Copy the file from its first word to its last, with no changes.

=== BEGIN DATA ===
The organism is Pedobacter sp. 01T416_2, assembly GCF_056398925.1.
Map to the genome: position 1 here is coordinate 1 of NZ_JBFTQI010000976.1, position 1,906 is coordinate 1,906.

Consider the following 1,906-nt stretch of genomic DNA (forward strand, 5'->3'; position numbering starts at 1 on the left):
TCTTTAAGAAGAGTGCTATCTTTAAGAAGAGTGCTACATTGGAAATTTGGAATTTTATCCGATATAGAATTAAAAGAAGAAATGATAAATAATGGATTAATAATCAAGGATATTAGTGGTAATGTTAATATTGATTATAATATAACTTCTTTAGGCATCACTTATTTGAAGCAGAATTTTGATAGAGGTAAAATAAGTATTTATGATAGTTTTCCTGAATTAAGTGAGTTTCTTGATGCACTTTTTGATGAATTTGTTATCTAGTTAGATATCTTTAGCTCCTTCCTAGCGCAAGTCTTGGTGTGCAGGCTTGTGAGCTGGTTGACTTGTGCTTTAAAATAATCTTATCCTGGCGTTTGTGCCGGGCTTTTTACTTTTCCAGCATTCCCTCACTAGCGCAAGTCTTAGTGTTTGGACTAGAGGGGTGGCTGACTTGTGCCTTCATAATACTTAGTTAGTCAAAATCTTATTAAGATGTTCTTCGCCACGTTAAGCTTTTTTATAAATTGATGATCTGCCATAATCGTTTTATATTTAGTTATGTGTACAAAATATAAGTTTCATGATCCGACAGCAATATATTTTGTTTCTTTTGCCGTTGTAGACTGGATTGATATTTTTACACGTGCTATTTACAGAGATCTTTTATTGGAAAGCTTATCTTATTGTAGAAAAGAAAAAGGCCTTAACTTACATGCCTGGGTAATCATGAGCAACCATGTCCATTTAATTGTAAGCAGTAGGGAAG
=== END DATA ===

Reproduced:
The organism is Pedobacter sp. 01T416_2, assembly GCF_056398925.1.
Map to the genome: position 1 here is coordinate 1 of NZ_JBFTQI010000976.1, position 1,906 is coordinate 1,906.

Consider the following 1,906-nt stretch of genomic DNA (forward strand, 5'->3'; position numbering starts at 1 on the left):
TCTTTAAGAAGAGTGCTATCTTTAAGAAGAGTGCTACATTGGAAATTTGGAATTTTATCCGATATAGAATTAAAAGAAGAAATGATAAATAATGGATTAATAATCAAGGATATTAGTGGTAATGTTAATATTGATTATAATATAACTTCTTTAGGCATCACTTATTTGAAGCAGAATTTTGATAGAGGTAAAATAAGTATTTATGATAGTTTTCCTGAATTAAGTGAGTTTCTTGATGCACTTTTTGATGAATTTGTTATCTAGTTAGATATCTTTAGCTCCTTCCTAGCGCAAGTCTTGGTGTGCAGGCTTGTGAGCTGGTTGACTTGTGCTTTAAAATAATCTTATCCTGGCGTTTGTGCCGGGCTTTTTACTTTTCCAGCATTCCCTCACTAGCGCAAGTCTTAGTGTTTGGACTAGAGGGGTGGCTGACTTGTGCCTTCATAATACTTAGTTAGTCAAAATCTTATTAAGATGTTCTTCGCCACGTTAAGCTTTTTTATAAATTGATGATCTGCCATAATCGTTTTATATTTAGTTATGTGTACAAAATATAAGTTTCATGATCCGACAGCAATATATTTTGTTTCTTTTGCCGTTGTAGACTGGATTGATATTTTTACACGTGCTATTTACAGAGATCTTTTATTGGAAAGCTTATCTTATTGTAGAAAAGAAAAAGGCCTTAACTTACATGCCTGGGTAATCATGAGCAACCATGTCCATTTAATTGTAAGCAGTAGGGAAG